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Various types of tomatoes in black box on green grass.

From Food Waste to Food Rescue

How do we make sure that everyone eats? But just as importantly, how do we also make sure that the food produced is not wasted? Aubrey Alvarez works to make sure both of those questions are answered. With a background in health and wellness, Aubrey hasn’t always had a knack for food system development. She did not grow up a FarmHer but lived rurally which gave her an appreciation of where her food comes from and food waste at a young age.

Her experience in agriculture began with the role of Local Food Coordinator through a food pantry network and United Way. While working there, Aubrey realized the ideas and challenges faced around both food security and food waste were not being resolved.

That’s where Eat Greater Des Moines steps in.

The Leader in Food System Development

Aubrey is the co-founder and Executive Director of Eat Greater Des Moines, a nonprofit organization based in Des Moines, Iowa. Launched in April 2013, Eat Greater Des Moines’ mission is to unite the community in providing access to quality food for all.

Blue boxes of potatoes, cucumbers, and radishes stacked on a black rack for donations to food banks.

Forgetting Food Waste

While the organization does not provide food directly like a food bank, their job is creating partnerships within the food system. The hope is that their partnerships will lead to win-win situations for everyone involved from farm to table by empowering community partners to connect, support one another, and move ideas forward.

The organization started with advocacy by asking the right people in the food access space where they needed to be. Aubrey and her team discovered there are a million issues to cover. However, food waste tops the list.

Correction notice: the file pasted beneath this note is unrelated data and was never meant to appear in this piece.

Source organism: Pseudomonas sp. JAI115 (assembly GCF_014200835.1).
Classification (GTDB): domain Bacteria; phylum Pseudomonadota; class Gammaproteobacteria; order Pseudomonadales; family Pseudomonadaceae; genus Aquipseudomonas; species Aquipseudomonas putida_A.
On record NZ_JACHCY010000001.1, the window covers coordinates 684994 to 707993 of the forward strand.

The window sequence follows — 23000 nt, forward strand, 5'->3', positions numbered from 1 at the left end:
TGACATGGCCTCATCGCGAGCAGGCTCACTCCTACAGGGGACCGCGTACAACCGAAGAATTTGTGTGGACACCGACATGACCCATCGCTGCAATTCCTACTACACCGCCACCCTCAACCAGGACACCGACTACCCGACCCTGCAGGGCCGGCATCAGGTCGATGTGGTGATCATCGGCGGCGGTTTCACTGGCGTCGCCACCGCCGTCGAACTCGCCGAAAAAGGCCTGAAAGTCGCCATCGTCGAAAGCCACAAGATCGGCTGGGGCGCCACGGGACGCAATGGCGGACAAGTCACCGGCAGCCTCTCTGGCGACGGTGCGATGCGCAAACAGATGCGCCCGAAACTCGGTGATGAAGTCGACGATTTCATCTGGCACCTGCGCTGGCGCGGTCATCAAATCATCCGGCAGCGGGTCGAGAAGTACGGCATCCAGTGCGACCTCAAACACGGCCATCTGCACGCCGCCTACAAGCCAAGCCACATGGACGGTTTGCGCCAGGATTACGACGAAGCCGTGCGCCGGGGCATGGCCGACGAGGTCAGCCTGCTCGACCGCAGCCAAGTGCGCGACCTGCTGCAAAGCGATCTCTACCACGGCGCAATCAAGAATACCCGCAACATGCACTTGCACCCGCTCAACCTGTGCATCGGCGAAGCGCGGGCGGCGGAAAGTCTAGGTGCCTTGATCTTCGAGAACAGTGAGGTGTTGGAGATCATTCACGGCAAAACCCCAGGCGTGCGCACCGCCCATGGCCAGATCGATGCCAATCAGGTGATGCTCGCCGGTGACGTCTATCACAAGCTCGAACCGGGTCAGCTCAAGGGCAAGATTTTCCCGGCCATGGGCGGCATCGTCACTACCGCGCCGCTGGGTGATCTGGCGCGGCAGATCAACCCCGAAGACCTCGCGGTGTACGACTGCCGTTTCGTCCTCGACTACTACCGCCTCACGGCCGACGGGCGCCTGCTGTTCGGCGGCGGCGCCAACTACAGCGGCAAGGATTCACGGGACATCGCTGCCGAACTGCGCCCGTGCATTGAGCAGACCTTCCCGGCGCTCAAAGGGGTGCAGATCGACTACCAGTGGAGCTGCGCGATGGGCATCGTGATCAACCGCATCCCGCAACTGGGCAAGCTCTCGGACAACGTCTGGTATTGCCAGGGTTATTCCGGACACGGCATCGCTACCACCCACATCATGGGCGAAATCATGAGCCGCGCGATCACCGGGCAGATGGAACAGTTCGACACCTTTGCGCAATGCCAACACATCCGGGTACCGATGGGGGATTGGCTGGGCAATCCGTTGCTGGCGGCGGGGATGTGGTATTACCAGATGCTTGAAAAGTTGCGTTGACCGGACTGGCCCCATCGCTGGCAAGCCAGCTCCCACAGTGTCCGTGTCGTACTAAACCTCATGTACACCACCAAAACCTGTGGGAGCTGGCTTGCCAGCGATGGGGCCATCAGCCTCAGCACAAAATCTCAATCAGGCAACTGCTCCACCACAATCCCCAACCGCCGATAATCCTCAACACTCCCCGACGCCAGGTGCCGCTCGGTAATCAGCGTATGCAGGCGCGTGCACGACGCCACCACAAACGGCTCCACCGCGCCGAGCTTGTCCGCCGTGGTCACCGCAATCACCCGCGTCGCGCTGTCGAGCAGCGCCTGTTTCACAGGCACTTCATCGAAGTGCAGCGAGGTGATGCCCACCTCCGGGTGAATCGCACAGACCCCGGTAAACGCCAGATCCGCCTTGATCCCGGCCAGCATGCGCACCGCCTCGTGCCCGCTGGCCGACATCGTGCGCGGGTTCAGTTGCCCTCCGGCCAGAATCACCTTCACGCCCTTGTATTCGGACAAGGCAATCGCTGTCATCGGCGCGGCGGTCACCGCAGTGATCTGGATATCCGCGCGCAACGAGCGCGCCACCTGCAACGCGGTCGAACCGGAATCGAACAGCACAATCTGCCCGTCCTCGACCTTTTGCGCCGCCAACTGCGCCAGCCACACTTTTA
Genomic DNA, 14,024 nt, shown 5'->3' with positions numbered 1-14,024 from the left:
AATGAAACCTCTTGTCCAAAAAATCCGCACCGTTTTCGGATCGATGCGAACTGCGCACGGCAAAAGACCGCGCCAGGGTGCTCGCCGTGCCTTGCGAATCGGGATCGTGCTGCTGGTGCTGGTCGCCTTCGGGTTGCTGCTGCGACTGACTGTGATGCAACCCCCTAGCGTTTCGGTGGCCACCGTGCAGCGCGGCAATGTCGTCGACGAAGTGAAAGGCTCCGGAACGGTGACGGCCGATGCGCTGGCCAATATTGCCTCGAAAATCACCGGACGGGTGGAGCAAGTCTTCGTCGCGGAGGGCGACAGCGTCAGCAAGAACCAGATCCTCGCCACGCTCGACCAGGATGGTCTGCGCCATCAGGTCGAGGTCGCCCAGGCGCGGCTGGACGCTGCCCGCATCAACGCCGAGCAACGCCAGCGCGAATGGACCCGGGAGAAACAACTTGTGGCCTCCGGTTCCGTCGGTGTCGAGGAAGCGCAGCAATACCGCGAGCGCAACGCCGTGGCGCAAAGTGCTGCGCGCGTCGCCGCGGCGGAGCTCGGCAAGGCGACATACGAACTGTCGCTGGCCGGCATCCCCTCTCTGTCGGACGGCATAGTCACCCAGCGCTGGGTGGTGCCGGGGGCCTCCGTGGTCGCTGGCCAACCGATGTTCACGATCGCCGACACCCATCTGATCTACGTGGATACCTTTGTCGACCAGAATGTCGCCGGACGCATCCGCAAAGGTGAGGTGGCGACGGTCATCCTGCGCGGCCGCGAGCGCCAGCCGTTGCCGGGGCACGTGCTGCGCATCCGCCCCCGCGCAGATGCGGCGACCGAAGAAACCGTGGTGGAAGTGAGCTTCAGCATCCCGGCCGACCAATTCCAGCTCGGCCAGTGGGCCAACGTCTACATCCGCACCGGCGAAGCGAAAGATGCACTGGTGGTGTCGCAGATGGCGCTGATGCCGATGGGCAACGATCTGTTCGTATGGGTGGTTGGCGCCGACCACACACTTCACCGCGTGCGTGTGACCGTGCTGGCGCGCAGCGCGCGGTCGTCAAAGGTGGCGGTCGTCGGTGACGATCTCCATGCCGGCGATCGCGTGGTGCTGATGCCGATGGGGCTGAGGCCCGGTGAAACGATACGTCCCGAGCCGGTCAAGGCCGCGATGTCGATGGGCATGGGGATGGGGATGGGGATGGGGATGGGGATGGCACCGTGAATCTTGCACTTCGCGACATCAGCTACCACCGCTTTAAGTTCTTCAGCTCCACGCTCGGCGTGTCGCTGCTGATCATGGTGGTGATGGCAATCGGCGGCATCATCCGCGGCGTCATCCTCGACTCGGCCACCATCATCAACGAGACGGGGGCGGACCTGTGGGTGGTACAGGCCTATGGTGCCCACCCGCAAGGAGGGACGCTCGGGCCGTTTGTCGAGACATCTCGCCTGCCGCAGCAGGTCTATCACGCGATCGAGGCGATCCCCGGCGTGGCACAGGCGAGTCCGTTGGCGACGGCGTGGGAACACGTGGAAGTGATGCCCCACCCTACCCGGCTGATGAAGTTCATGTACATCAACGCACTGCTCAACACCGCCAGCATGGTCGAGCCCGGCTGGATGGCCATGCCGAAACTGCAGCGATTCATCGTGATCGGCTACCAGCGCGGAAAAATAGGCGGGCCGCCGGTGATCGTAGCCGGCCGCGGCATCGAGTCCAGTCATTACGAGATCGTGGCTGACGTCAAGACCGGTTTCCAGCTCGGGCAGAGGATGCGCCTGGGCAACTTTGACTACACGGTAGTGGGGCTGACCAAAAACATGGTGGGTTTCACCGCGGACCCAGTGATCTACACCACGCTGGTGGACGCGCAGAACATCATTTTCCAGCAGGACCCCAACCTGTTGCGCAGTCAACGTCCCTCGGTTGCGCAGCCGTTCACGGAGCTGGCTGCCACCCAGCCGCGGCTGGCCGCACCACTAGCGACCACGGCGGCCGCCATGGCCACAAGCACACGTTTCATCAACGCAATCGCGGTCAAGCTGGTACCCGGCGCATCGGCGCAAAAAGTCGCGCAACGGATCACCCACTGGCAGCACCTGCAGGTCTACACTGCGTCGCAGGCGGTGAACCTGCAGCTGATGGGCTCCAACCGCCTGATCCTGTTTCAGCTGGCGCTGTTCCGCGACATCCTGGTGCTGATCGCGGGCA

So why is food going to waste? Especially with the food crisis in our country.

In fact, nearly 40% of food in America is going to waste. While still, 1 in 8 adults are food insecure. From a food system perspective, those scary statistics just don’t make sense. Eat Greater Des Moines works to bridge that gap.

Brown basket of red, yellow, and white tomatoes for food bank donations.

Food Rescue Is On The Way

They start by looking at where the food is located in their community. Grocery stores, farmers’ markets, and convenience stores are hot spots for food rescue. Because of business policies, perfectly safe food is thrown away daily. Eat Greater Des Moines partners with these businesses to obtain the food that would otherwise be thrown in the dumpster. They then pay truck drivers to pick up the partner donated food and deliver it to food banks, pantries, schools, organizations, and even affordable housing communities.

Stability for Citizens

By providing a little love and stability, Eat Greater Des Moines has provided over a million meals with safe food that was going to be thrown away anyway. On top of that, they have moved over 2 million pounds of food since April by collaborating with partners who deliver to their respective organizations. Talk about food rescue!

Two women wearing hats and rings hugging outside of house in the community.

Cultivating Collaboration

To create collaboration in your own community like Eat Greater Des Moines, contact them on their website or their social media accounts today. They’d be happy to chat about how you can make a difference in your own community.

Everybody Eats

Find More Stories at Everybody Eats

We all eat, and that is why farming will always matter.  Everybody Eats is where the stories of food and farming intersect.  

These stories told through my FarmHer lens connect us to our food and more importantly, the people behind it.  

Everybody Eats is a collection of stories of those who protect our rural communities, who grow our food with extraordinary care, and who provide support, education, and assistance to make sure Everybody Eats. 


One thought on “From Food Waste to Food Rescue

  1. I liked this article because it inspired me to try to stop wasting food and this is important because 40% of food in America is going to waste and that is bad.

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